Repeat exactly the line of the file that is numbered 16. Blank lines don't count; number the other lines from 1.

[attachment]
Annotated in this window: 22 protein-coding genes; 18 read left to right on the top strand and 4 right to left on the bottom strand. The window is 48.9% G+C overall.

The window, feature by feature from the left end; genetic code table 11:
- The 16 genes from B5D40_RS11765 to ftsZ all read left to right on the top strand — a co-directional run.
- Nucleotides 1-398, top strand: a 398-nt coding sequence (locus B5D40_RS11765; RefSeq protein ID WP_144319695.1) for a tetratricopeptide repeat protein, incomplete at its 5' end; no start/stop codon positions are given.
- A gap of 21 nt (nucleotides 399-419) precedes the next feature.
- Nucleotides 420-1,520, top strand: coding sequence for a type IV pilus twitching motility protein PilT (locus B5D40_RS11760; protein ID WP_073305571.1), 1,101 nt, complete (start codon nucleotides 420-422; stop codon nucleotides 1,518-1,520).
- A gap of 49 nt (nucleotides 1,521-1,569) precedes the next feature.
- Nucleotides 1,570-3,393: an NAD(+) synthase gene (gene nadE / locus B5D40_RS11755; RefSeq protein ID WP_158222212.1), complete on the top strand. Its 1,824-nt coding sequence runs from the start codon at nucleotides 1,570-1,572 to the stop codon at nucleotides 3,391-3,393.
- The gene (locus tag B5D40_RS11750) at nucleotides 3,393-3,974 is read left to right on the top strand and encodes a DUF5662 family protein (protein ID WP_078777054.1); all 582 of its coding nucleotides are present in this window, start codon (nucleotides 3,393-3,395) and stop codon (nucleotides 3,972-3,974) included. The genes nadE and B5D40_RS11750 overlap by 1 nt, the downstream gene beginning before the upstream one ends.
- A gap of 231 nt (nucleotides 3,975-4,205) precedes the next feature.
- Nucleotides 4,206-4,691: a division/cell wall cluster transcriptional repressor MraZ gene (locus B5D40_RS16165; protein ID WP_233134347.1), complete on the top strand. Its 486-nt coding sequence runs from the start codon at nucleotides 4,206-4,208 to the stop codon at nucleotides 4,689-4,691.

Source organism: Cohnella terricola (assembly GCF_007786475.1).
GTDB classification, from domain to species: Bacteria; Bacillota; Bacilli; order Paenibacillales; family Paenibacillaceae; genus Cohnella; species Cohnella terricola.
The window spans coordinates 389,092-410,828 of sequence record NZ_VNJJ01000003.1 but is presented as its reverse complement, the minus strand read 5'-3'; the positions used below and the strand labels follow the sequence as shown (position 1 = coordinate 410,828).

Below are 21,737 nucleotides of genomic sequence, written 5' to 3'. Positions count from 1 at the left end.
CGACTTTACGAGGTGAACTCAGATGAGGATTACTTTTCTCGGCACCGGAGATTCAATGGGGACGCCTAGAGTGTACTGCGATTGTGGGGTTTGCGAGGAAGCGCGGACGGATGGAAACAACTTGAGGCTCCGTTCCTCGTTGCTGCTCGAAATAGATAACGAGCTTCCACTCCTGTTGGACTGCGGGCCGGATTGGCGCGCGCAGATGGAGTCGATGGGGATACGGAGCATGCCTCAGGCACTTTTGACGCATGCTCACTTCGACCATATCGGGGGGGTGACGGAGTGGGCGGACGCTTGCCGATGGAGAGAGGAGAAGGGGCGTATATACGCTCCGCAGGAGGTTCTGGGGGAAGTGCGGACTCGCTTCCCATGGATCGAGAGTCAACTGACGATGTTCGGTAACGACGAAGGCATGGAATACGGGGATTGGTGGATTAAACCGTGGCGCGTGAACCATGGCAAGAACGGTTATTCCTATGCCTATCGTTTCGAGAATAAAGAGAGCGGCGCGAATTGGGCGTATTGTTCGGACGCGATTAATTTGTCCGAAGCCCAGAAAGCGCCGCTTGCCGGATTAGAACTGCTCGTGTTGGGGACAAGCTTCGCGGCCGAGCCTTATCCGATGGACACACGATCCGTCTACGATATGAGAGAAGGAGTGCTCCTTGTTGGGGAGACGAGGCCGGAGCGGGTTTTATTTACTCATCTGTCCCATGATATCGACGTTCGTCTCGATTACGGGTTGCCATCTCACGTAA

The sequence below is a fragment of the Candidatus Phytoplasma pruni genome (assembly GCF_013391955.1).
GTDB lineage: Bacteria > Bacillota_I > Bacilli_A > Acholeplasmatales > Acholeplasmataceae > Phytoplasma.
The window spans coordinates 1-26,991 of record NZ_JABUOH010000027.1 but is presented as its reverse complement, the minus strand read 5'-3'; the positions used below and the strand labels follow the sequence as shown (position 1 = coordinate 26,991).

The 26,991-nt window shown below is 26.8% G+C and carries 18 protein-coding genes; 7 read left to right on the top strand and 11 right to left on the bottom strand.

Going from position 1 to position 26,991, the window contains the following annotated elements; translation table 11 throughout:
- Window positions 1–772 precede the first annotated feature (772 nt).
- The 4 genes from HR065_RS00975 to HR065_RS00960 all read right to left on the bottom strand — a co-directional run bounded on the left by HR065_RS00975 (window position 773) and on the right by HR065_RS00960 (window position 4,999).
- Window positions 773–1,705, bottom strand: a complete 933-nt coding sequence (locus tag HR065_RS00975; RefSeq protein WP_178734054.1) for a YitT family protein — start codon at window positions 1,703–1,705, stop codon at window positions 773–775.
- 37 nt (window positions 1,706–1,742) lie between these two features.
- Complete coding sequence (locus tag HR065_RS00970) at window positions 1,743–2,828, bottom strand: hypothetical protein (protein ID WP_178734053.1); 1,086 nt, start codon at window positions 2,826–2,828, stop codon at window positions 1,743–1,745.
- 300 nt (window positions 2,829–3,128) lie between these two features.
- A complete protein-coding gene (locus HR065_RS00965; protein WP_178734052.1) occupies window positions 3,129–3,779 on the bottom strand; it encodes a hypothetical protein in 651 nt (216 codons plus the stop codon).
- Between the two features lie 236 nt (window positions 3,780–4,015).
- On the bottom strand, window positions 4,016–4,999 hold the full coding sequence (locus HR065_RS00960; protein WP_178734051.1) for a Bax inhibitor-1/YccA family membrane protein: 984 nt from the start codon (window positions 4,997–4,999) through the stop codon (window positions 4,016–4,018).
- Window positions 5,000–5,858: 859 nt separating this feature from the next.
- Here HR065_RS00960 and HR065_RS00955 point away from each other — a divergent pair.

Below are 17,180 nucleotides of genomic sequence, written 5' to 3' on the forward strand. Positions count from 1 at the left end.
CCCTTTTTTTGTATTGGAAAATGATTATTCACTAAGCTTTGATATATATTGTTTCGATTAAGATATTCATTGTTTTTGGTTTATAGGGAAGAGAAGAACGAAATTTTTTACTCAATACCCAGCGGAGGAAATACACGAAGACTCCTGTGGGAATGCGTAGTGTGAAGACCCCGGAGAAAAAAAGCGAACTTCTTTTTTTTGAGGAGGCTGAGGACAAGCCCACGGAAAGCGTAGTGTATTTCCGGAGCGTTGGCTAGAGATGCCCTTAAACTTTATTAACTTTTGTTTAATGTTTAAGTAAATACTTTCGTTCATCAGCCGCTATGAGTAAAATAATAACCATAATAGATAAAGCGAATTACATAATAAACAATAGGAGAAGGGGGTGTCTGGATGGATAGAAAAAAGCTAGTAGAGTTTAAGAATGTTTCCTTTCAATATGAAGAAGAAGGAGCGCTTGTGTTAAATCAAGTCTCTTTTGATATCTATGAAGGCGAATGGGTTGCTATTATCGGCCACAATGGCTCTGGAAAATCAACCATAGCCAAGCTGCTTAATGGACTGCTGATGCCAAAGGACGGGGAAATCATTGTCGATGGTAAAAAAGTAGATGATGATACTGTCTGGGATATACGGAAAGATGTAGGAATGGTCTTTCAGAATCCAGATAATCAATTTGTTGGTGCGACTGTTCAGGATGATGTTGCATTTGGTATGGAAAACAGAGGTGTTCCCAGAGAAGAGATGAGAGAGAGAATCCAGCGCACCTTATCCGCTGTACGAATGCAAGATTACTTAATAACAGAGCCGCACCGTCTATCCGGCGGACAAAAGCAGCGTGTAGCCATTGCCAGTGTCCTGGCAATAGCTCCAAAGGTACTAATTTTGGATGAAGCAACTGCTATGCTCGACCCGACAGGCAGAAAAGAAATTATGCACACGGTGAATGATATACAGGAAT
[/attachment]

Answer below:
CGACTTTACGAGGTGAACTCAGATGAGGATTACTTTTCTCGGCACCGGAGATTCAATGGGGACGCCTAGAGTGTACTGCGATTGTGGGGTTTGCGAGGAAGCGCGGACGGATGGAAACAACTTGAGGCTCCGTTCCTCGTTGCTGCTCGAAATAGATAACGAGCTTCCACTCCTGTTGGACTGCGGGCCGGATTGGCGCGCGCAGATGGAGTCGATGGGGATACGGAGCATGCCTCAGGCACTTTTGACGCATGCTCACTTCGACCATATCGGGGGGGTGACGGAGTGGGCGGACGCTTGCCGATGGAGAGAGGAGAAGGGGCGTATATACGCTCCGCAGGAGGTTCTGGGGGAAGTGCGGACTCGCTTCCCATGGATCGAGAGTCAACTGACGATGTTCGGTAACGACGAAGGCATGGAATACGGGGATTGGTGGATTAAACCGTGGCGCGTGAACCATGGCAAGAACGGTTATTCCTATGCCTATCGTTTCGAGAATAAAGAGAGCGGCGCGAATTGGGCGTATTGTTCGGACGCGATTAATTTGTCCGAAGCCCAGAAAGCGCCGCTTGCCGGATTAGAACTGCTCGTGTTGGGGACAAGCTTCGCGGCCGAGCCTTATCCGATGGACACACGATCCGTCTACGATATGAGAGAAGGAGTGCTCCTTGTTGGGGAGACGAGGCCGGAGCGGGTTTTATTTACTCATCTGTCCCATGATATCGACGTTCGTCTCGATTACGGGTTGCCATCTCACGTAA